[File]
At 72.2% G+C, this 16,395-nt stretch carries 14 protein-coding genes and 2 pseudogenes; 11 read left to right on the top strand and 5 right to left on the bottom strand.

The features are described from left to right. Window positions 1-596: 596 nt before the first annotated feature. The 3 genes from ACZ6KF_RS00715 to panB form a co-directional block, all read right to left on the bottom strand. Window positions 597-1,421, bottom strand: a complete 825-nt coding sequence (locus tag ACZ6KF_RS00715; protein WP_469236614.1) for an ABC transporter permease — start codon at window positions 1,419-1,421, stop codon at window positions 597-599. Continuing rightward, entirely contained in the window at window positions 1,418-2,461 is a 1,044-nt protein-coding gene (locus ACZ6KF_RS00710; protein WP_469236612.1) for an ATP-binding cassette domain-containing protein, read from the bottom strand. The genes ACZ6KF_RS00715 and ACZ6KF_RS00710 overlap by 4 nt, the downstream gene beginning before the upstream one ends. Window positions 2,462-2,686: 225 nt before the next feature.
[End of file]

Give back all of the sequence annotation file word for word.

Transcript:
At 72.2% G+C, this 16,395-nt stretch carries 14 protein-coding genes and 2 pseudogenes; 11 read left to right on the top strand and 5 right to left on the bottom strand.

The features are described from left to right. Window positions 1-596: 596 nt before the first annotated feature. The 3 genes from ACZ6KF_RS00715 to panB form a co-directional block, all read right to left on the bottom strand. Window positions 597-1,421, bottom strand: a complete 825-nt coding sequence (locus tag ACZ6KF_RS00715; protein WP_469236614.1) for an ABC transporter permease — start codon at window positions 1,419-1,421, stop codon at window positions 597-599. Continuing rightward, entirely contained in the window at window positions 1,418-2,461 is a 1,044-nt protein-coding gene (locus ACZ6KF_RS00710; protein WP_469236612.1) for an ATP-binding cassette domain-containing protein, read from the bottom strand. The genes ACZ6KF_RS00715 and ACZ6KF_RS00710 overlap by 4 nt, the downstream gene beginning before the upstream one ends. Window positions 2,462-2,686: 225 nt before the next feature.